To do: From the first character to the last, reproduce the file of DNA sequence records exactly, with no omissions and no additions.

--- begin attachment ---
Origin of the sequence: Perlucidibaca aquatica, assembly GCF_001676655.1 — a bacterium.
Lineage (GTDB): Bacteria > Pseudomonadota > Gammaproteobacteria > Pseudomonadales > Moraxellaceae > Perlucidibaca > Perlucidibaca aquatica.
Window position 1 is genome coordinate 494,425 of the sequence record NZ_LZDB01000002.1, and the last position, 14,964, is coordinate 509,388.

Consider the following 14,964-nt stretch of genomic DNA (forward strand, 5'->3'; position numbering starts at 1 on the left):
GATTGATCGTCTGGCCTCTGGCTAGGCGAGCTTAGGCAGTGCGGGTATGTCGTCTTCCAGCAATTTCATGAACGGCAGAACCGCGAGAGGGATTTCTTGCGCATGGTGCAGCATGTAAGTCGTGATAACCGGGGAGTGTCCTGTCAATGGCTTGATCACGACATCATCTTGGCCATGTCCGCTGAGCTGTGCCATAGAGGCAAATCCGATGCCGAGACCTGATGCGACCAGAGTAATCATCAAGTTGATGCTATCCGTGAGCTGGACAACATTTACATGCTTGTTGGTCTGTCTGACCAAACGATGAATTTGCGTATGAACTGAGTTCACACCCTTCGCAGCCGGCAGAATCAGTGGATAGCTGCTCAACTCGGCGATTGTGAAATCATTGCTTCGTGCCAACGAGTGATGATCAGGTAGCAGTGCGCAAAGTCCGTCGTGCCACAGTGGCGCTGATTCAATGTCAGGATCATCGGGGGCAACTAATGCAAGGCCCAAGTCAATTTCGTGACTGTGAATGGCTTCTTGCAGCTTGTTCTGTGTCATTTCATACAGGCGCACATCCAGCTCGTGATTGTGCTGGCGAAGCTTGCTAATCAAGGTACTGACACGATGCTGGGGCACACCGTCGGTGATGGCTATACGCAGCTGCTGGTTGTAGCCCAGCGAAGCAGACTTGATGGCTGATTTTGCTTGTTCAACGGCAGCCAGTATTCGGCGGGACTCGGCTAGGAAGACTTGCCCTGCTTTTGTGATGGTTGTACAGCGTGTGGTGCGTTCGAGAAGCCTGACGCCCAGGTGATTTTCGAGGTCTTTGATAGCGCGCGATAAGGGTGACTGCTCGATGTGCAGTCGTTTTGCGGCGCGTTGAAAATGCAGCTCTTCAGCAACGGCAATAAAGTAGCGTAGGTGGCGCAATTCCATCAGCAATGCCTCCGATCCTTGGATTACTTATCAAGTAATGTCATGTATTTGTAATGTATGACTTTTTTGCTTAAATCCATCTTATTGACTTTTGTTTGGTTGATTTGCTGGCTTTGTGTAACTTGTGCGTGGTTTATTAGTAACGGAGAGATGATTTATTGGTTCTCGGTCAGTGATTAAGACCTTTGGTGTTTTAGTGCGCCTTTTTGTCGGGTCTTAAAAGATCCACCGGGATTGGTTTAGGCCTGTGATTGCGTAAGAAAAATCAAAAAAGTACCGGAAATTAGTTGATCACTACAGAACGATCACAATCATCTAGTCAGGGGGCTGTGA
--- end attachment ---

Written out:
Origin of the sequence: Perlucidibaca aquatica, assembly GCF_001676655.1 — a bacterium.
Lineage (GTDB): Bacteria > Pseudomonadota > Gammaproteobacteria > Pseudomonadales > Moraxellaceae > Perlucidibaca > Perlucidibaca aquatica.
Window position 1 is genome coordinate 494,425 of the sequence record NZ_LZDB01000002.1, and the last position, 14,964, is coordinate 509,388.

Consider the following 14,964-nt stretch of genomic DNA (forward strand, 5'->3'; position numbering starts at 1 on the left):
GATTGATCGTCTGGCCTCTGGCTAGGCGAGCTTAGGCAGTGCGGGTATGTCGTCTTCCAGCAATTTCATGAACGGCAGAACCGCGAGAGGGATTTCTTGCGCATGGTGCAGCATGTAAGTCGTGATAACCGGGGAGTGTCCTGTCAATGGCTTGATCACGACATCATCTTGGCCATGTCCGCTGAGCTGTGCCATAGAGGCAAATCCGATGCCGAGACCTGATGCGACCAGAGTAATCATCAAGTTGATGCTATCCGTGAGCTGGACAACATTTACATGCTTGTTGGTCTGTCTGACCAAACGATGAATTTGCGTATGAACTGAGTTCACACCCTTCGCAGCCGGCAGAATCAGTGGATAGCTGCTCAACTCGGCGATTGTGAAATCATTGCTTCGTGCCAACGAGTGATGATCAGGTAGCAGTGCGCAAAGTCCGTCGTGCCACAGTGGCGCTGATTCAATGTCAGGATCATCGGGGGCAACTAATGCAAGGCCCAAGTCAATTTCGTGACTGTGAATGGCTTCTTGCAGCTTGTTCTGTGTCATTTCATACAGGCGCACATCCAGCTCGTGATTGTGCTGGCGAAGCTTGCTAATCAAGGTACTGACACGATGCTGGGGCACACCGTCGGTGATGGCTATACGCAGCTGCTGGTTGTAGCCCAGCGAAGCAGACTTGATGGCTGATTTTGCTTGTTCAACGGCAGCCAGTATTCGGCGGGACTCGGCTAGGAAGACTTGCCCTGCTTTTGTGATGGTTGTACAGCGTGTGGTGCGTTCGAGAAGCCTGACGCCCAGGTGATTTTCGAGGTCTTTGATAGCGCGCGATAAGGGTGACTGCTCGATGTGCAGTCGTTTTGCGGCGCGTTGAAAATGCAGCTCTTCAGCAACGGCAATAAAGTAGCGTAGGTGGCGCAATTCCATCAGCAATGCCTCCGATCCTTGGATTACTTATCAAGTAATGTCATGTATTTGTAATGTATGACTTTTTTGCTTAAATCCATCTTATTGACTTTTGTTTGGTTGATTTGCTGGCTTTGTGTAACTTGTGCGTGGTTTATTAGTAACGGAGAGATGATTTATTGGTTCTCGGTCAGTGATTAAGACCTTTGGTGTTTTAGTGCGCCTTTTTGTCGGGTCTTAAAAGATCCACCGGGATTGGTTTAGGCCTGTGATTGCGTAAGAAAAATCAAAAAAGTACCGGAAATTAGTTGATCACTACAGAACGATCACAATCATCTAGTCAGGGGGCTGTGA